Yes. It’s very good. On strawberries. And, in coffee with cream. In cakes, it would be sorely missed. You can tenderize venison in it. Or marinate a kebab. In fact, sugar is good in, on and around just about everything. But, taste aside, can any chemical (sucrose is a molecule, after all) be realistically termed good or bad?
Is arsenic good? Yes, for killing rats. Is opium good? Yes, for anesthesia. Are bombs good? Well, you be the judge on that, applying your moral compass according to what side of the bomb you’re facing.
Sugar can save lives. In Africa, sugar is the primary nutrient of an Oral Rehydration Salt solution used to combat malnutrition and dehydration. (That’s the notion behind Gatorade, in theory.) In hospitals, glucose drips feed those who cannot feed themselves. Glucose is the purest and simplest form of energy, sent right into the bloodstream. It requires no digestion, and uses no energy from the body.
In a recent school board meeting here in Charlottesville, when asked her views on sugar, the schools’ nutritional consultant said: “No nutrient is a bad nutrient.” When asked if sugar is just empty calories, she replied: “Some children don’t get enough calories.” True. In Africa. And on life support.
But, for most kids in America, they might be getting too much of a “good” thing. According to a recent study, the average American adolescent consumes an additional 23-34 teaspoons of sugar daily. That’s added sugar – not what they’re getting in their recommended serving of an apple (and a half) a day. Or their orange juice. Or their potatoes. Yes, potatoes.
A half cup serving of potatoes contains 15 g of saccharides. Turns out, in biochemistry, carbohydrate is synonymous with saccharide. Monosaccharides, are sugars. Polysaccharides are starches. But starches break right down to glucose. A commonly held belief, even among nutritionists, is that starches are somehow healthier than sugars. However, according to Harvard’s School of Public health, there appears to be no significant difference between them and their effect on blood sugar. So, 15 grams of sugar in a half cup of potatoes.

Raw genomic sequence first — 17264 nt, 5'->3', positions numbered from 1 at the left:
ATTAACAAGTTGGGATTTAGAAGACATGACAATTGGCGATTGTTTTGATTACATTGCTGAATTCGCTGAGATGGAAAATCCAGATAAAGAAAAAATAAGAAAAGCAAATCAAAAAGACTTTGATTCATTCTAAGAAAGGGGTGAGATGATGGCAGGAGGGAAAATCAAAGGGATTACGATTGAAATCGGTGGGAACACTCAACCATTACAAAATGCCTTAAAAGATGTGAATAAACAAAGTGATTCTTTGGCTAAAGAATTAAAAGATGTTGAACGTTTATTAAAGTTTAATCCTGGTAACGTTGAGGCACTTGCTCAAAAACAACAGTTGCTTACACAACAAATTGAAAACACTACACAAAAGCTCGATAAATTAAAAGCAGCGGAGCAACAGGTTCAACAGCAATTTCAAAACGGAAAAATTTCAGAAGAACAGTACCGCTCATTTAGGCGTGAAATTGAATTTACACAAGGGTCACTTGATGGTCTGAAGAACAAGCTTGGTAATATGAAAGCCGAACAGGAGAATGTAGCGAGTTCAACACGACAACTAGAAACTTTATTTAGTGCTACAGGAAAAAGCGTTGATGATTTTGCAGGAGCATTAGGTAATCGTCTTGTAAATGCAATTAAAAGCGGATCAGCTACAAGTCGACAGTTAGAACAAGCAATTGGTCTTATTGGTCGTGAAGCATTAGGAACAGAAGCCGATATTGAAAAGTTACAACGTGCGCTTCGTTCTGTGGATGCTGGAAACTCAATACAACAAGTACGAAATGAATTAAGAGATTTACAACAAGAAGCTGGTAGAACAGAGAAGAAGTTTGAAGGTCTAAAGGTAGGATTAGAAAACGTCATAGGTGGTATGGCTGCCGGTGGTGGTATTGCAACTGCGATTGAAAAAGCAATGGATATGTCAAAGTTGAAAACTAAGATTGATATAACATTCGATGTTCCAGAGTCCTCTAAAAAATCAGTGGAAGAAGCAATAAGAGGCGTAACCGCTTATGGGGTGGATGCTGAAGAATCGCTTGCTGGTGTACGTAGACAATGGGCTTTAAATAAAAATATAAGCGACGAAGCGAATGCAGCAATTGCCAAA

And you know what else I found out in the American Journal of Clinical Nutrition? No carbohydrate is an essential nutrient in humans. Carbohydrates are not necessary for life. The body can obtain all its energy from protein and fats.
OK, so what’s with the chemistry lecture? Actually, it’s a chemistry experiment. One that’s been going on for decades in America. What happens when you supplement an organism’s diet with an unessential nutrient? 30 teaspoons a day (what your average American ten year-old boy eats). I’d like to find out. And I’m willing to be the guinea pig.
Here’s the plan. Eat the same 30 teaspoons of added sugar as the average American adolescent – for six weeks. Periodically check my vitals: weight, blood sugar, vascular health, mental health (looking for ADHD symptoms) and whatever else my team of five doctors cares to look at. I will be the Sugar Daddy. Anything for science.